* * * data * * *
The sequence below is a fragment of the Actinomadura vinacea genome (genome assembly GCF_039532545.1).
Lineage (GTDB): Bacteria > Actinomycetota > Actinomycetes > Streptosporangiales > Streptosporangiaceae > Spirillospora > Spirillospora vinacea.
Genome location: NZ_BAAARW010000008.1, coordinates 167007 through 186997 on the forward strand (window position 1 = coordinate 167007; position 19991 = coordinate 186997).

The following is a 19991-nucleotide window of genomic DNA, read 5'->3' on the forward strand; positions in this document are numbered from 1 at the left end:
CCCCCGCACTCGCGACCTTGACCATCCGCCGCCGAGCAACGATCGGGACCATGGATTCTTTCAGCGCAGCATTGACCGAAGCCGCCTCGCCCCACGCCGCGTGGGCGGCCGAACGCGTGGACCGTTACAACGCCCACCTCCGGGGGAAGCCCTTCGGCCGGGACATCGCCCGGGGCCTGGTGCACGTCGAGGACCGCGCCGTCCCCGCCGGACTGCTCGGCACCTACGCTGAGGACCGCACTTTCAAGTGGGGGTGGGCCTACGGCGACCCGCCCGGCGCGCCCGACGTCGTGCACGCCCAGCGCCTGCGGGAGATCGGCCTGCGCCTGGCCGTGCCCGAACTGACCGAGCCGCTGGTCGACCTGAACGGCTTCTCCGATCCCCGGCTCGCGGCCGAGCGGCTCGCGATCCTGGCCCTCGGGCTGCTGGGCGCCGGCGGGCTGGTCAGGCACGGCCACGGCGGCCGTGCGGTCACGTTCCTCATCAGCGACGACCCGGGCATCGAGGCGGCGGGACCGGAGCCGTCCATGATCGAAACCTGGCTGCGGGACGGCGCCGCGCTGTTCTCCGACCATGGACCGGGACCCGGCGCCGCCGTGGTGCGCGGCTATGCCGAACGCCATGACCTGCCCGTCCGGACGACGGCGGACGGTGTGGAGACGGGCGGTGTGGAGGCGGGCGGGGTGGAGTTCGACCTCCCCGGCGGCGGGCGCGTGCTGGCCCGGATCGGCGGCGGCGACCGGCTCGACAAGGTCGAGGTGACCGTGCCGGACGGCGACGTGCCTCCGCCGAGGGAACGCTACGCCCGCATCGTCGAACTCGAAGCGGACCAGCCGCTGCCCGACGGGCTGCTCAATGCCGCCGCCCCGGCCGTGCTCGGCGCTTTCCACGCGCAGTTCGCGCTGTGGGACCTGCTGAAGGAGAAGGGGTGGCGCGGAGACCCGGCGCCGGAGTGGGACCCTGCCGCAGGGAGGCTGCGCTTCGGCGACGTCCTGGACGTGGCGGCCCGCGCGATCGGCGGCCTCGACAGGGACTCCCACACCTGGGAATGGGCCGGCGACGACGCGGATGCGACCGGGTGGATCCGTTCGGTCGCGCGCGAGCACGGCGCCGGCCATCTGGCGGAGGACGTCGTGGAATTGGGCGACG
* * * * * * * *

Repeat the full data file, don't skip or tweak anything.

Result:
The sequence below is a fragment of the Actinomadura vinacea genome (genome assembly GCF_039532545.1).
Lineage (GTDB): Bacteria > Actinomycetota > Actinomycetes > Streptosporangiales > Streptosporangiaceae > Spirillospora > Spirillospora vinacea.
Genome location: NZ_BAAARW010000008.1, coordinates 167007 through 186997 on the forward strand (window position 1 = coordinate 167007; position 19991 = coordinate 186997).

The following is a 19991-nucleotide window of genomic DNA, read 5'->3' on the forward strand; positions in this document are numbered from 1 at the left end:
CCCCCGCACTCGCGACCTTGACCATCCGCCGCCGAGCAACGATCGGGACCATGGATTCTTTCAGCGCAGCATTGACCGAAGCCGCCTCGCCCCACGCCGCGTGGGCGGCCGAACGCGTGGACCGTTACAACGCCCACCTCCGGGGGAAGCCCTTCGGCCGGGACATCGCCCGGGGCCTGGTGCACGTCGAGGACCGCGCCGTCCCCGCCGGACTGCTCGGCACCTACGCTGAGGACCGCACTTTCAAGTGGGGGTGGGCCTACGGCGACCCGCCCGGCGCGCCCGACGTCGTGCACGCCCAGCGCCTGCGGGAGATCGGCCTGCGCCTGGCCGTGCCCGAACTGACCGAGCCGCTGGTCGACCTGAACGGCTTCTCCGATCCCCGGCTCGCGGCCGAGCGGCTCGCGATCCTGGCCCTCGGGCTGCTGGGCGCCGGCGGGCTGGTCAGGCACGGCCACGGCGGCCGTGCGGTCACGTTCCTCATCAGCGACGACCCGGGCATCGAGGCGGCGGGACCGGAGCCGTCCATGATCGAAACCTGGCTGCGGGACGGCGCCGCGCTGTTCTCCGACCATGGACCGGGACCCGGCGCCGCCGTGGTGCGCGGCTATGCCGAACGCCATGACCTGCCCGTCCGGACGACGGCGGACGGTGTGGAGACGGGCGGTGTGGAGGCGGGCGGGGTGGAGTTCGACCTCCCCGGCGGCGGGCGCGTGCTGGCCCGGATCGGCGGCGGCGACCGGCTCGACAAGGTCGAGGTGACCGTGCCGGACGGCGACGTGCCTCCGCCGAGGGAACGCTACGCCCGCATCGTCGAACTCGAAGCGGACCAGCCGCTGCCCGACGGGCTGCTCAATGCCGCCGCCCCGGCCGTGCTCGGCGCTTTCCACGCGCAGTTCGCGCTGTGGGACCTGCTGAAGGAGAAGGGGTGGCGCGGAGACCCGGCGCCGGAGTGGGACCCTGCCGCAGGGAGGCTGCGCTTCGGCGACGTCCTGGACGTGGCGGCCCGCGCGATCGGCGGCCTCGACAGGGACTCCCACACCTGGGAATGGGCCGGCGACGACGCGGATGCGACCGGGTGGATCCGTTCGGTCGCGCGCGAGCACGGCGCCGGCCATCTGGCGGAGGACGTCGTGGAATTGGGCGACG